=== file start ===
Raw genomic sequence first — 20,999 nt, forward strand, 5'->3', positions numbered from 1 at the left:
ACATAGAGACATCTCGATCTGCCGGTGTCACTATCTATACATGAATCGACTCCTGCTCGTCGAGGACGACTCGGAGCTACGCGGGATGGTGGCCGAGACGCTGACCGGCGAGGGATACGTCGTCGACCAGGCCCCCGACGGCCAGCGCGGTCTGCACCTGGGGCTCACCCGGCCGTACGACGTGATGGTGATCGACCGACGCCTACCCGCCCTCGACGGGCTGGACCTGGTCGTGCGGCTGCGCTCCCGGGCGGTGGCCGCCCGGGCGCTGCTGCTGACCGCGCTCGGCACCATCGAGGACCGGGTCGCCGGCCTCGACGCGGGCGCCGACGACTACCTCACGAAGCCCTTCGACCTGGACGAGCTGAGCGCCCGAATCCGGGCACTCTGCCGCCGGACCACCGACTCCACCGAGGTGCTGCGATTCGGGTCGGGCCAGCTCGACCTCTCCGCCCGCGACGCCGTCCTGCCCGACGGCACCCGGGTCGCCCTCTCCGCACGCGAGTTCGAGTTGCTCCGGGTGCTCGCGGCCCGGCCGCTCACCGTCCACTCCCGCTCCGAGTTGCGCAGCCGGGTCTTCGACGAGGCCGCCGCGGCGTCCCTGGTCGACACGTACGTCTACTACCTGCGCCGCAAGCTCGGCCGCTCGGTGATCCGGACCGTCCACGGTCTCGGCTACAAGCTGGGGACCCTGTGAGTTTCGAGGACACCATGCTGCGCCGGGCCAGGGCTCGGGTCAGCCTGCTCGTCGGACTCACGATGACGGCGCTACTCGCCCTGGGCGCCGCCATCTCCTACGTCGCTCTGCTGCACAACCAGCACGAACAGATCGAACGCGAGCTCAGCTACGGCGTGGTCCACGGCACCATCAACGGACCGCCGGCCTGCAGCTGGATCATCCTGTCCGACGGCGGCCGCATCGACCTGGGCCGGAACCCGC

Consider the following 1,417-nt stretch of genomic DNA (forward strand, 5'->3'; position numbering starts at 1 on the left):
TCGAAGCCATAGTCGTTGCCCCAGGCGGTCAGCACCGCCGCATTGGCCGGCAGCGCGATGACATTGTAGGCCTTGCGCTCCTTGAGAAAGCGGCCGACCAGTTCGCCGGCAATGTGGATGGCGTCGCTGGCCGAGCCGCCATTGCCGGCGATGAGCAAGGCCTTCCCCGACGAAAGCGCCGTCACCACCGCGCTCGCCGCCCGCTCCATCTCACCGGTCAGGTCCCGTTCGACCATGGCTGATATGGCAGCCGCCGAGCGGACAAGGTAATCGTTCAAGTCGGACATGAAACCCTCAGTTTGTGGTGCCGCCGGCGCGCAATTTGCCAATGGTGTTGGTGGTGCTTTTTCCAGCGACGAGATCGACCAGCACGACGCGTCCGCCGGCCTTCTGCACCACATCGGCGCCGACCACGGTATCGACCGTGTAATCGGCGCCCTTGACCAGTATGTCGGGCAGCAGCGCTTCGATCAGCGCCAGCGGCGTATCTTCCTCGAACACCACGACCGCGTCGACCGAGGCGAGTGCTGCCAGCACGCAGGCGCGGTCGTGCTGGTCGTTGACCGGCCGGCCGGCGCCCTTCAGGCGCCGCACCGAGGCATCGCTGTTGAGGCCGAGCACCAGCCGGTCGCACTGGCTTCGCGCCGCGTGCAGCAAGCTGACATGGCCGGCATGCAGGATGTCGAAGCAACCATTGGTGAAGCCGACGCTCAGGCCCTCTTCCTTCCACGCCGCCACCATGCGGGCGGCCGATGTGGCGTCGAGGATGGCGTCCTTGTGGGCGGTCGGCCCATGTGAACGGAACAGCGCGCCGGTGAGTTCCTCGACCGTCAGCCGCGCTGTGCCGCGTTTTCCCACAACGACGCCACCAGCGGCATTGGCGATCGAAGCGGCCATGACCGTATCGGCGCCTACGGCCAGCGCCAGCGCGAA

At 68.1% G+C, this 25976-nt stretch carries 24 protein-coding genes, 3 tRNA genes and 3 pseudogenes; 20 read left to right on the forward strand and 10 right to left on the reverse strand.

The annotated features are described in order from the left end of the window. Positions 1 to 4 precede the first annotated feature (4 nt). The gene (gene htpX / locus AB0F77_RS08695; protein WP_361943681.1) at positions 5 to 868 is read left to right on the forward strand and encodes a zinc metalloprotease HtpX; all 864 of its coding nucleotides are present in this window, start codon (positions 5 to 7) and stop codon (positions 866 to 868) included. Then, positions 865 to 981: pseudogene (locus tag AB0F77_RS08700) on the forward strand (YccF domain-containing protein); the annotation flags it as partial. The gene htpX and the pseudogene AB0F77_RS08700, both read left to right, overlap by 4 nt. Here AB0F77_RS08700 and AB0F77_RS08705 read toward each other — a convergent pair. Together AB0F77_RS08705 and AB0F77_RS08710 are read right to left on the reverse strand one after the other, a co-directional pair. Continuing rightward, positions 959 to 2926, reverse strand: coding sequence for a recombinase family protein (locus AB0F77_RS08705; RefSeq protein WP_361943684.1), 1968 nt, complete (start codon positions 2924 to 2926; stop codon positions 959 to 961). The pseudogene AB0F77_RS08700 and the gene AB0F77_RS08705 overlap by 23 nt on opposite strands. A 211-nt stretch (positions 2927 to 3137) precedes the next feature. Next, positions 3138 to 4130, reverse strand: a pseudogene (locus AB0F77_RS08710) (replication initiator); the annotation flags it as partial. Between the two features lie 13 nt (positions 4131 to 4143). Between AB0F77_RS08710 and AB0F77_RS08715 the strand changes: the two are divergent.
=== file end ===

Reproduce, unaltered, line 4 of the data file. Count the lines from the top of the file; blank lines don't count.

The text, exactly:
TCGAAGCCATAGTCGTTGCCCCAGGCGGTCAGCACCGCCGCATTGGCCGGCAGCGCGATGACATTGTAGGCCTTGCGCTCCTTGAGAAAGCGGCCGACCAGTTCGCCGGCAATGTGGATGGCGTCGCTGGCCGAGCCGCCATTGCCGGCGATGAGCAAGGCCTTCCCCGACGAAAGCGCCGTCACCACCGCGCTCGCCGCCCGCTCCATCTCACCGGTCAGGTCCCGTTCGACCATGGCTGATATGGCAGCCGCCGAGCGGACAAGGTAATCGTTCAAGTCGGACATGAAACCCTCAGTTTGTGGTGCCGCCGGCGCGCAATTTGCCAATGGTGTTGGTGGTGCTTTTTCCAGCGACGAGATCGACCAGCACGACGCGTCCGCCGGCCTTCTGCACCACATCGGCGCCGACCACGGTATCGACCGTGTAATCGGCGCCCTTGACCAGTATGTCGGGCAGCAGCGCTTCGATCAGCGCCAGCGGCGTATCTTCCTCGAACACCACGACCGCGTCGACCGAGGCGAGTGCTGCCAGCACGCAGGCGCGGTCGTGCTGGTCGTTGACCGGCCGGCCGGCGCCCTTCAGGCGCCGCACCGAGGCATCGCTGTTGAGGCCGAGCACCAGCCGGTCGCACTGGCTTCGCGCCGCGTGCAGCAAGCTGACATGGCCGGCATGCAGGATGTCGAAGCAACCATTGGTGAAGCCGACGCTCAGGCCCTCTTCCTTCCACGCCGCCACCATGCGGGCGGCCGATGTGGCGTCGAGGATGGCGTCCTTGTGGGCGGTCGGCCCATGTGAACGGAACAGCGCGCCGGTGAGTTCCTCGACCGTCAGCCGCGCTGTGCCGCGTTTTCCCACAACGACGCCACCAGCGGCATTGGCGATCGAAGCGGCCATGACCGTATCGGCGCCTACGGCCAGCGCCAGCGCGAA